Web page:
Selecting the Right Fishing Rod
Aside from their visual and practical characteristics, rods also have differences in terms of their construction, power, and action. Understanding what these things mean and how they apply to each rod type can help individual anglers better identify what they need.
Rod lengths matter because they determine the length of the cast. As a general rule, the shorter the rod length, the shorter the cast. That’s why ice fishing rods are significantly shorter than other types, because they are only required to be “dropped” into an ice opening.
Long casts aren’t always as much of an advantage as beginners might expect. Fishing in close range, which is a likely scenario when fishing on a river, in a stream, or off a boat, is much better suited to shorter rod lengths with less bend and greater strength, especially when targeting big fish.
Other rod types which are generally longer, especially surf and troll types, require a longer cast to reach out into saltwater areas that shorter rods just won’t allow.
Beginner anglers are recommended to use rods around 6 to 7 feet in length. That size meets the need of both accuracy and cast distance quite perfectly.
Material should always be an important consideration when buying a rod. Certain ones play a massive factor in durability. Others make more of a contribution to other significant features, namely power and action. Most types are made either from graphite or fiberglass. Some are made as composites of both.
Lighter than fiberglass, graphite rods are generally more rigid (less taper) and thus more breakable. The lack of weight contributes to increased sensitivity too, which depending on preferential fishing technique, can be either an advantage (ice rods) or disadvantage (trolling rods). Beginners are often put off by graphite because of these reasons. They can be a little more expensive too.
Heavier and more flexible than their alternatives, fiberglass rods have greater durability and tend to last longer than graphite or composite alternatives. For a beginner, glass often presents as the better option since they require less maintenance and care. The added strength makes them suitable for a range of fishing species, both large and small.
Composites present a middle-of-the-road option between both materials. The increased sensitivity and flexibility can complement certain styles but it’s probably worth spending some time fishing to work out your preferred technique first.
One final thing to add about rod materials is that it’s also worth paying attention to the materials used outside of the blank (the tubular section). Ring guides, for example, are an important component of most rod types and can also come in varying materials (namely steel or aluminium), each with its own unique characteristics. Handles, like the cork ones usually seen in trolling rods, should also be a consideration, especially if comfort is a factor for you in selecting a rod.
Rod power refers to the amount of force needed to bend a rod. This bend, which you’ll see when a fish is hooked or a weighted lure is attached, is what’s also referred to, as previously mentioned, as “taper.”
The greater the power, the bigger the bend. On ultralights, for example, power is often higher than in other rod types. That’s specifically due to the fact that they are often used in panfish and trout fishing (smaller species) where there is a need to “detect” the bite without feeling it through the rod itself.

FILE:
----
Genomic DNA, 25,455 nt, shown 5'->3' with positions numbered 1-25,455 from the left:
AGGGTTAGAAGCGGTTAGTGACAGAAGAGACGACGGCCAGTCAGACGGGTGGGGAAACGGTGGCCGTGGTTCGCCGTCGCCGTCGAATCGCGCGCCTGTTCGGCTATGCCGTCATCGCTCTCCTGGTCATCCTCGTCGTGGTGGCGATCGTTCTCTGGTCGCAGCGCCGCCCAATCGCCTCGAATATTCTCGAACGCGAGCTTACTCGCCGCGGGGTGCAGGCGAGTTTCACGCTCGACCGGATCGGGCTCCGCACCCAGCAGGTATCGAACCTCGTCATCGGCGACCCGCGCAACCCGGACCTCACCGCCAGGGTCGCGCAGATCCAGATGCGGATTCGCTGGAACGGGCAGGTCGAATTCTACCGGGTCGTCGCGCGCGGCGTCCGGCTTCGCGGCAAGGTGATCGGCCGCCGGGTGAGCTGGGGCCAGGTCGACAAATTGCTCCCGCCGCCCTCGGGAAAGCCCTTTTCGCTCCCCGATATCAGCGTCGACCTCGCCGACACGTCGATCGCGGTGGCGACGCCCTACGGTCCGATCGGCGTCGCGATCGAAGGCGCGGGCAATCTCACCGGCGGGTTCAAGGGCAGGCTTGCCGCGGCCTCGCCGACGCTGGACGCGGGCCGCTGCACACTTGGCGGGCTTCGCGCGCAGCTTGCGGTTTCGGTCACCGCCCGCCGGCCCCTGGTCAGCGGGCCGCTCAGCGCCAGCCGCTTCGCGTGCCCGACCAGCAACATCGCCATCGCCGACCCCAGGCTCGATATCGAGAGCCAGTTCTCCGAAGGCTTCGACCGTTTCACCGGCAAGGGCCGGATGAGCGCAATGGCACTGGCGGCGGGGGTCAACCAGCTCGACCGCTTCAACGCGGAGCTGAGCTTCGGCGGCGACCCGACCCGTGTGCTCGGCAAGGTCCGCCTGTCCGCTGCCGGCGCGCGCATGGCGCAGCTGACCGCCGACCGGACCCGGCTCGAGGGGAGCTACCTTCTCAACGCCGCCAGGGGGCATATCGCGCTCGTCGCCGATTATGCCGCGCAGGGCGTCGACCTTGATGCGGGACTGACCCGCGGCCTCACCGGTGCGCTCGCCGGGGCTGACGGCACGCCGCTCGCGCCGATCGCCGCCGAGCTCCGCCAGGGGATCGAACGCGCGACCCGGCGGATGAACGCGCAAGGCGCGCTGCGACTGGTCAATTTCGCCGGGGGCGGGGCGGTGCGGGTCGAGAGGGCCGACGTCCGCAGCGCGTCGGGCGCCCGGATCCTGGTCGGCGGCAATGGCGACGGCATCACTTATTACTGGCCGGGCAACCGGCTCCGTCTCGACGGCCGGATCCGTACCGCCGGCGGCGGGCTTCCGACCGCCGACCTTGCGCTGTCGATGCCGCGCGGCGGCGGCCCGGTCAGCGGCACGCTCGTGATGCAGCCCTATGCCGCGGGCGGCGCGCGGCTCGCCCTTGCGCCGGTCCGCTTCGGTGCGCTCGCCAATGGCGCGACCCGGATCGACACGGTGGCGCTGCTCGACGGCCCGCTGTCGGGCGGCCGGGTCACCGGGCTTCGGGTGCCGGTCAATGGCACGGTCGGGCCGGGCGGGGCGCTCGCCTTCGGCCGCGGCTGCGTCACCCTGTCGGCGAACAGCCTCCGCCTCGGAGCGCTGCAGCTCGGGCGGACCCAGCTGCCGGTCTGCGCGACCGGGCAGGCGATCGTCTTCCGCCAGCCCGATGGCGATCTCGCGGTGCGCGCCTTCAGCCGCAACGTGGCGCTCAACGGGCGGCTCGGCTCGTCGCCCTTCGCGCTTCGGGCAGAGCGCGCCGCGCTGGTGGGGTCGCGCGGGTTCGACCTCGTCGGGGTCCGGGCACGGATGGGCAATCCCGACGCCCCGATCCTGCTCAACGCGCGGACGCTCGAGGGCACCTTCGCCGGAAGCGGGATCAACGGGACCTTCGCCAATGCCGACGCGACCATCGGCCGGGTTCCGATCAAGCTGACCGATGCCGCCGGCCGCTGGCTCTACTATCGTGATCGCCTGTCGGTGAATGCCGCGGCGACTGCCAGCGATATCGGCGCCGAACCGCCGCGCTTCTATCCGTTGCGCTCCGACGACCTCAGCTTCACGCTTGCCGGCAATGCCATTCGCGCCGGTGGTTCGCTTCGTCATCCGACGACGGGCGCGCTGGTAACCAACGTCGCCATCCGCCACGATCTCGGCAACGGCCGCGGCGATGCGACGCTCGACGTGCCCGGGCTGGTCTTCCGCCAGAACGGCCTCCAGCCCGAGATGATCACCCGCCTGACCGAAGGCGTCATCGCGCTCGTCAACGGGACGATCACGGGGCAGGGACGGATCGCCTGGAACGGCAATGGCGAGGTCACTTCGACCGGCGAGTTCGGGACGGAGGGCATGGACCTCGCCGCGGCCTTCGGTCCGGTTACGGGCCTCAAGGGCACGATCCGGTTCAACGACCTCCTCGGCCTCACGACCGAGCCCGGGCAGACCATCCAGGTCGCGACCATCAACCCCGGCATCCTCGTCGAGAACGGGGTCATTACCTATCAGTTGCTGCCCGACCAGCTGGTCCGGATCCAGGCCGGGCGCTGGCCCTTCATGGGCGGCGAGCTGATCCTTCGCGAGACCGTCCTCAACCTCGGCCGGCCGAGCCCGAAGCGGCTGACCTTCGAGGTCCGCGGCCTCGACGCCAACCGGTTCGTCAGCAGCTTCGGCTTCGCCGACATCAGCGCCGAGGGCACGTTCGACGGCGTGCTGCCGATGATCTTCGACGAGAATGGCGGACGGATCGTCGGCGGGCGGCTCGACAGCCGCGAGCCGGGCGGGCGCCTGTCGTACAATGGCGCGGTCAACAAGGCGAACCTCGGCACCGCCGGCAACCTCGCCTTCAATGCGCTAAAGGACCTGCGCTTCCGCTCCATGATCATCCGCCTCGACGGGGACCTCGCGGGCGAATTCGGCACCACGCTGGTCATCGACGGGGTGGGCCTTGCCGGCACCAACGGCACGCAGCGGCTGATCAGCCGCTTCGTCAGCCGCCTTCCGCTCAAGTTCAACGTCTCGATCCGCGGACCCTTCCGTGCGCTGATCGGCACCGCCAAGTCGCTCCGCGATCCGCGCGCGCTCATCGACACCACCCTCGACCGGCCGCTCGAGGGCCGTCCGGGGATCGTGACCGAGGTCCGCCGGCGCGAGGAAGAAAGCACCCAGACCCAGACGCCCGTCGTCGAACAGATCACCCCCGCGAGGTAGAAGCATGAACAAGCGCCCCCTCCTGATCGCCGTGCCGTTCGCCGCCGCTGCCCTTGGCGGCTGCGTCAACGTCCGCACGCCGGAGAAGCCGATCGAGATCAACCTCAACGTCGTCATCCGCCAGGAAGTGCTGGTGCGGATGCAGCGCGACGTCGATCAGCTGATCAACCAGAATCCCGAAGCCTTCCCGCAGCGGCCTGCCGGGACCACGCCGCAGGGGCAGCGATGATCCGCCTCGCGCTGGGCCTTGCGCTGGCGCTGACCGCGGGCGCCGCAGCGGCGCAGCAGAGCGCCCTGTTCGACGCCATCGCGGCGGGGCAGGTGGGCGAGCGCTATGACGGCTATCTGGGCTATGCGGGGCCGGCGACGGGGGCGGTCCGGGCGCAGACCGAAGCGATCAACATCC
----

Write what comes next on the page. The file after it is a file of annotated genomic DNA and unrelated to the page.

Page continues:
Moderate power rods then, as you’ll often see in some bait casting and in most trolling and surf rods, have much less of a bend. That’s what makes them better suited for heavy lures like jerkbaits and crankbaits (which would add to the taper), which are better able to snag larger and greater fighting fish.
Beginners will usually see power referred to as a possibility of three options; light, medium, and heavy (sometimes with ‘ultra’ options too). The most important thing to keep in mind is that it’s the light end of the scale with the biggest taper and the heavy end with the least. Most pros sway toward the heavier end.
What’s also confusing is that “power” and “weight” are fairly synonymous when it comes to rod descriptions. A heavy weight rod might be one salesman’s way of describing power, which is just the same as little “bend.”
One final thing to be aware of when selecting a rod is how big of a role a rod’s action can play in its overall performance.
Action is best understood as the point or area of the rod where the bend is most pronounced, a rod’s action goes hand in hand with its power. Instead of heavy or light descriptions though, action is measured in speed, with fast and slow being at opposite ends of the scale.
Extra fast (closest) and fast action rods bend towards the tip of rod (the end furthest away from the handle). Bending this way ensures the majority of the rod is stiff, especially as it moves toward the handle and helps with catching heavy fish. Bass anglers, for example, tend to like fast action rods for their stability, the argument being that they are better at landing hard fighting fish that take single hooks (worms and jigs).
Slower (parabolic) action rods, on the other hand, bend closest to the butt and offer a lot to anglers who want to “feel a fight” more. Recommended for use for moving baits with treble hooks because of their decreased sensitivity (reducing awkward movements), they are said to be easier for hooking and striking (although not as powerful).
Ultimately – and to come back full circle – it’s the type of rod and lure that really decides both a rod’s action and power.
For a beginner selecting a rod for the first time, individuals should settle on a technique and rod type first before thinking about the nuances of action, power, and length.